04/3/14

A Shtetl in the Caribbean

Read more and contribute to the realization of the project at:
http://www.cinecrowd.nl/een-sjtetl-de-cariben?language=en

Mark Wiznitzer: “Language and culture are so intertwined. My father left Vascauti (Vashkivtsi, Vashkowitz) 40 km from Czernovitz in Bukovina in 1927.He attended cheder and did not have the opportunity to complete his education because he left Romania with his older brothers while in his mid-teens. But he eventually learned to do business in 7 languages, including Japanese. But Yiddish was his first language, in which he wrote to his brothers using Hebrew letters. My maternal grandmother, having finished gymnasium in Dresden where my mother was born, and her Polish-born university-educated husband, spoke German. But their other European languages came in handy as they had their other children in France and Belgium, and settled first in Colombia, and ultimately in Curaçao. To assimilate, my grandfather added “Montevenado” to his name, a Spanish translation of his surname. And so the name on his gravestone in the ancient Jewish cemetery Beit Haim Blenheim reads “Max Hirschberg Montevenado”. My mother, having received a Dutch education in Curaçao was fluent in several languages. But she did not learn Yiddish until she and my father made it through WWII in Japan, where they lived with my father’s cousin from Czernovitz and socialized with other Jews from Eastern Europe, as well as Iraq and Syria. When my parents returned to Curaçao in 1946, Yiddish came in handy as the language of the growing Ashkenazi community, which had reached a sufficient critical mass to resemble a “Shtetl”. In Curaçao we Ashkenzi Jews were callled “Polacos” because the first to arrive came from Polish Galicia, ironically from Snyatin, immediately across the Cheremosh river from, and the nearest town to, my father’s birthplace. My childhood classmate, Sherman de Jesus, lived near our community’s Shaarei Tsedek synagogue and social Club Union. He was fascinated by our community early on. A successful documentary producer and director, he is now completing a film project on the Shtetl in the Caribbean. At the link above, there is a clip of some scenes shot so far in Bukovina, Belarus and Israel.”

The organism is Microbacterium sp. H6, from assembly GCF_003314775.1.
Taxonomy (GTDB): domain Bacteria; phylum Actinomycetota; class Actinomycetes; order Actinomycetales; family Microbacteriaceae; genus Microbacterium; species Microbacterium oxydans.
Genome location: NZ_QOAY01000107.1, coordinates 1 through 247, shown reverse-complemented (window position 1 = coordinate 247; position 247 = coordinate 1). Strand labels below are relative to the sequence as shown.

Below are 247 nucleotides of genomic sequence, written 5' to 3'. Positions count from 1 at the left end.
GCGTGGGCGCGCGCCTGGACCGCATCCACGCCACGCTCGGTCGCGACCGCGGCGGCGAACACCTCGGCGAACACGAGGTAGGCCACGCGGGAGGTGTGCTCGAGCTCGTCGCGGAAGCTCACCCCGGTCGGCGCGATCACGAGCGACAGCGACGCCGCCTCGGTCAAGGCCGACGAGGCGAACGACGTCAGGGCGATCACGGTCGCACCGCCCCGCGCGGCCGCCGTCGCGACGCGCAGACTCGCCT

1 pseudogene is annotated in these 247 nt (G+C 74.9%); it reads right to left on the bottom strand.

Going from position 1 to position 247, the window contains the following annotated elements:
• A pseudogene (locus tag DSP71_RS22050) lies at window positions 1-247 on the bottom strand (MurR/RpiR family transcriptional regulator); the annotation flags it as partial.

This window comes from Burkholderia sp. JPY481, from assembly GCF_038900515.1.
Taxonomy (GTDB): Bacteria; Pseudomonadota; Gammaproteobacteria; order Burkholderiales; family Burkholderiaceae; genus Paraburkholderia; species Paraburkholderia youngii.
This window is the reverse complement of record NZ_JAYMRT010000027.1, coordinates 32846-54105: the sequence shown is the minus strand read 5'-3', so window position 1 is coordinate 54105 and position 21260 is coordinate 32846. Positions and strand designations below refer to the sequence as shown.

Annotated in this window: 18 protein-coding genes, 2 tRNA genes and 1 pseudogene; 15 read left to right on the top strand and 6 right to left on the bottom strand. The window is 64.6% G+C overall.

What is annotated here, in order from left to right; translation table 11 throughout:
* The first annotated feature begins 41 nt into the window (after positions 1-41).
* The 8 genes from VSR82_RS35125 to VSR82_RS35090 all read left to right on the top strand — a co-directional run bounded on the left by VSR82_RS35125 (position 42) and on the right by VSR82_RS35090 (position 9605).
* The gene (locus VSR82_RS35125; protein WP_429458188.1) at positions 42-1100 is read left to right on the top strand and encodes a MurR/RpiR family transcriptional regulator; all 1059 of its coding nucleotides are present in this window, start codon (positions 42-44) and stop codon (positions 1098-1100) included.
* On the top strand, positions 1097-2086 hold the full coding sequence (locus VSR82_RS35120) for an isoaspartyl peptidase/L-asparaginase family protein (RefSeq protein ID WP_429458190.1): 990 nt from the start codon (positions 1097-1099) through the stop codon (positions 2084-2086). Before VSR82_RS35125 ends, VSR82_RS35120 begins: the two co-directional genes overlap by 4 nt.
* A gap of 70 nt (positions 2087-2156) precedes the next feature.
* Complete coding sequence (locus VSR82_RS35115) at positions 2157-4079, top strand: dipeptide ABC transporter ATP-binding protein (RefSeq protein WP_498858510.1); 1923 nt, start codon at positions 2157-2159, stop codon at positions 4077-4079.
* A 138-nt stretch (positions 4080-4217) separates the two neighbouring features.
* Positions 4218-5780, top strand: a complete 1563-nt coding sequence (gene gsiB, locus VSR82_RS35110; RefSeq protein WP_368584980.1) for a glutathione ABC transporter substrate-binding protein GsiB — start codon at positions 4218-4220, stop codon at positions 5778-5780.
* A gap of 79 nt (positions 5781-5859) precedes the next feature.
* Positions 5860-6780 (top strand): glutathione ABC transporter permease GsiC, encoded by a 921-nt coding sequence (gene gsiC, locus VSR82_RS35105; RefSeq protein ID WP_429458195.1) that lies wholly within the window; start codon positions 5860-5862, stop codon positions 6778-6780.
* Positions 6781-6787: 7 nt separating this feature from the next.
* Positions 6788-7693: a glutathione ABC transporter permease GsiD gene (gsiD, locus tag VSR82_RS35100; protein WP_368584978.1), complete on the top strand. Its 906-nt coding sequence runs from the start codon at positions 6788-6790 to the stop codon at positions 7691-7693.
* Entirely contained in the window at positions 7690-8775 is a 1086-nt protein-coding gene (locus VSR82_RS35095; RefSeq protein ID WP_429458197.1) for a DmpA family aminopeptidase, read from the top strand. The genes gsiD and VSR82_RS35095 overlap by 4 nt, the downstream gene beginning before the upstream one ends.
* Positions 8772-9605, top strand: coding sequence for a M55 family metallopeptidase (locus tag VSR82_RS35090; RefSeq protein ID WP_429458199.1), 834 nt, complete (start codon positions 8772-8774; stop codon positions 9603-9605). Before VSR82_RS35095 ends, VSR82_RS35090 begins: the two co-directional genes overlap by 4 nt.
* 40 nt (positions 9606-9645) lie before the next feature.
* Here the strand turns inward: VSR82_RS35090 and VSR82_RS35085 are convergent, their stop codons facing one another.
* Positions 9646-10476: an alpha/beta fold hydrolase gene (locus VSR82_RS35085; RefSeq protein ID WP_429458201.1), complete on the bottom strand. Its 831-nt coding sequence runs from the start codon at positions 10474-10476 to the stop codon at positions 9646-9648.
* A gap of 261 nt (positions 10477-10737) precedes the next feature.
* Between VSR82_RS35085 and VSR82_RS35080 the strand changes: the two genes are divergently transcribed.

03/5/14

Hitler’s Forgotten Ally – Ion Antonescu and His Regime, Romania 1940-1944

Hitler_s_Forgotten_Ally_Ion_Antonescu_and_his_Regime__Romania__1940__1944

http://us.macmillan.com/hitlersforgottenally/DennisDeletant

http://www.humanitas.ro/humanitas/aliatul-uitat-al-lui-hitler-ion-antonescu-si-regimul-sau-1940-1944

European History Quarterly 01/2009 (Lucian N. Leustean): “The prime merit of the book lies in its systematic investigation into the tumultuous evolution of the Antonescu regime and into his personal life. In addition, the combination of historical details with societal factors brings new facets to this analysis. Thus, examination of the Iron Guard leadership and of religious confessions in Romania helps to decipher the atmosphere of those times. In addition, Deletant’s writing style makes the book a gripping read, revealing the intimate connections between the personal life of the dictator and the political evolution of his regime. These points, coupled with the fact that most probably Antonescu remained the only leader who could publicly contradict the Führer, offer an incisive image of ‘Hitler’s Forgotten Ally’.”

01/23/14

Commemorative Plaque for Emanuel A. Ziffer, “Father of the Bukovinian Railroad System”

322955maxim

Links:
http://hauster.blogspot.de/2013/10/the-honorary-citizen-of-czernowitz-from.html
http://www.vatradorneilive.ro/search/label/Stiri%20Vatra%20Dornei